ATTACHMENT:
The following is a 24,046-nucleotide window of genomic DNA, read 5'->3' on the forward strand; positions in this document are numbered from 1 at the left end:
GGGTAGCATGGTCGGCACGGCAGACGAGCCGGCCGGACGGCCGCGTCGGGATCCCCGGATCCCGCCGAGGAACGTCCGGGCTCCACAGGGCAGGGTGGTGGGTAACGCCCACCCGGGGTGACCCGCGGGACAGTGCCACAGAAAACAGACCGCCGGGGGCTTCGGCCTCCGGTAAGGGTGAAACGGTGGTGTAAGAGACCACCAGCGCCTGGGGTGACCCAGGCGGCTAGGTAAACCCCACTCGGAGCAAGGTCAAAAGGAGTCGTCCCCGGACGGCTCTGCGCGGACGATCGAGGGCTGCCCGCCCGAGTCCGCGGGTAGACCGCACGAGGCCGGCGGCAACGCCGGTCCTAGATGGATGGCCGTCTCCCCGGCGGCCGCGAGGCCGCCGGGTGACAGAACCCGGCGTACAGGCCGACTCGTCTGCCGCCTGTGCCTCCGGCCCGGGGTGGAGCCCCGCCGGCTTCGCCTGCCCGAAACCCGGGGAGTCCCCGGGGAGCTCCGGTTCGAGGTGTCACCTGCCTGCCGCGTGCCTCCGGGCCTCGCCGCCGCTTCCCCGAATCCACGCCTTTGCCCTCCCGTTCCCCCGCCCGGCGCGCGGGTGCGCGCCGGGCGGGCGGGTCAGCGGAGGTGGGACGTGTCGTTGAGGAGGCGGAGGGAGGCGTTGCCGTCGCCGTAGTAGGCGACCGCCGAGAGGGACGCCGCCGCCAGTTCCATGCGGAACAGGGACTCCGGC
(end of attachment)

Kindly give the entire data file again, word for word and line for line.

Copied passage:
The following is a 24,046-nucleotide window of genomic DNA, read 5'->3' on the forward strand; positions in this document are numbered from 1 at the left end:
GGGTAGCATGGTCGGCACGGCAGACGAGCCGGCCGGACGGCCGCGTCGGGATCCCCGGATCCCGCCGAGGAACGTCCGGGCTCCACAGGGCAGGGTGGTGGGTAACGCCCACCCGGGGTGACCCGCGGGACAGTGCCACAGAAAACAGACCGCCGGGGGCTTCGGCCTCCGGTAAGGGTGAAACGGTGGTGTAAGAGACCACCAGCGCCTGGGGTGACCCAGGCGGCTAGGTAAACCCCACTCGGAGCAAGGTCAAAAGGAGTCGTCCCCGGACGGCTCTGCGCGGACGATCGAGGGCTGCCCGCCCGAGTCCGCGGGTAGACCGCACGAGGCCGGCGGCAACGCCGGTCCTAGATGGATGGCCGTCTCCCCGGCGGCCGCGAGGCCGCCGGGTGACAGAACCCGGCGTACAGGCCGACTCGTCTGCCGCCTGTGCCTCCGGCCCGGGGTGGAGCCCCGCCGGCTTCGCCTGCCCGAAACCCGGGGAGTCCCCGGGGAGCTCCGGTTCGAGGTGTCACCTGCCTGCCGCGTGCCTCCGGGCCTCGCCGCCGCTTCCCCGAATCCACGCCTTTGCCCTCCCGTTCCCCCGCCCGGCGCGCGGGTGCGCGCCGGGCGGGCGGGTCAGCGGAGGTGGGACGTGTCGTTGAGGAGGCGGAGGGAGGCGTTGCCGTCGCCGTAGTAGGCGACCGCCGAGAGGGACGCCGCCGCCAGTTCCATGCGGAACAGGGACTCCGGC